I would just like to briefly run through a few things I found interesting in Woolfe’s piece, “Growing.” First of all I would like to mention his literary style. I find it funny that he can put in so many details when he recalls a story. For instance, he makes sure to tell readers what side of the island he was on when a certain incident happened. However, there are many times when he blatantly says he doesn’t remember specifics about certain incidents. Of course, this is probably attributed to the fact that he had letters and his own journal entries that aided him in recalling specifics of incidents, but it comes across as paradoxical and gives the whole piece the tone of an old man telling his grandchildren about when he was an imperialist.
This brings me to my next point. The section where he describes when he first began to realize what it meant to be an imperialist was an eye-opener. It made me realize that young civil servants at the time came to the colonies because it was viewed as just another job. He talks about having to put on a façade in order to live and work in the colonies. However, I don’t think he viewed the façade and imperialism, as he came to understand it, together until he was being accused of striking Mr. Harry Sanderasekara.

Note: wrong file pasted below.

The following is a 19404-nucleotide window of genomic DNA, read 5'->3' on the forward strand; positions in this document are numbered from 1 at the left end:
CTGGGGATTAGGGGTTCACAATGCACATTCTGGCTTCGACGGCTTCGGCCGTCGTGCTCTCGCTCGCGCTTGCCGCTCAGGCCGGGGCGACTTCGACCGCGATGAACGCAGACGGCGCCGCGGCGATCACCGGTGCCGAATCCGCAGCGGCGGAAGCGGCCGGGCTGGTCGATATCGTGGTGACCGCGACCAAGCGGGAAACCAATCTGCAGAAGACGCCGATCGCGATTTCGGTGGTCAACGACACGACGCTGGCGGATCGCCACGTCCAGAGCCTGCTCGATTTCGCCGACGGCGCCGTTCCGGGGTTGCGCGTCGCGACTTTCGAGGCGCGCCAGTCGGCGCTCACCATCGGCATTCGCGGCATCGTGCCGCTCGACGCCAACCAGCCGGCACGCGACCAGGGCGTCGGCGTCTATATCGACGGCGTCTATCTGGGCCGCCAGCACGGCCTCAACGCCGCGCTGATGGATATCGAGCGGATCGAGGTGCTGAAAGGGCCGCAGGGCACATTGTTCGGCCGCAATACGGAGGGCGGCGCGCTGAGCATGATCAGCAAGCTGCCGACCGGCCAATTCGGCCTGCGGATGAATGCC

Just a couple of the things I enjoyed about the piece. There were some images and turns of phrase that were comedic. The inclusion of photographs made the reading much more real, but at the same time contributed to a sense of the surreal in Woolfe’s recorded memories. I think it will be interesting to compare this piece to Burmese Days in that there are a lot of similarities. However, the tone is totally different.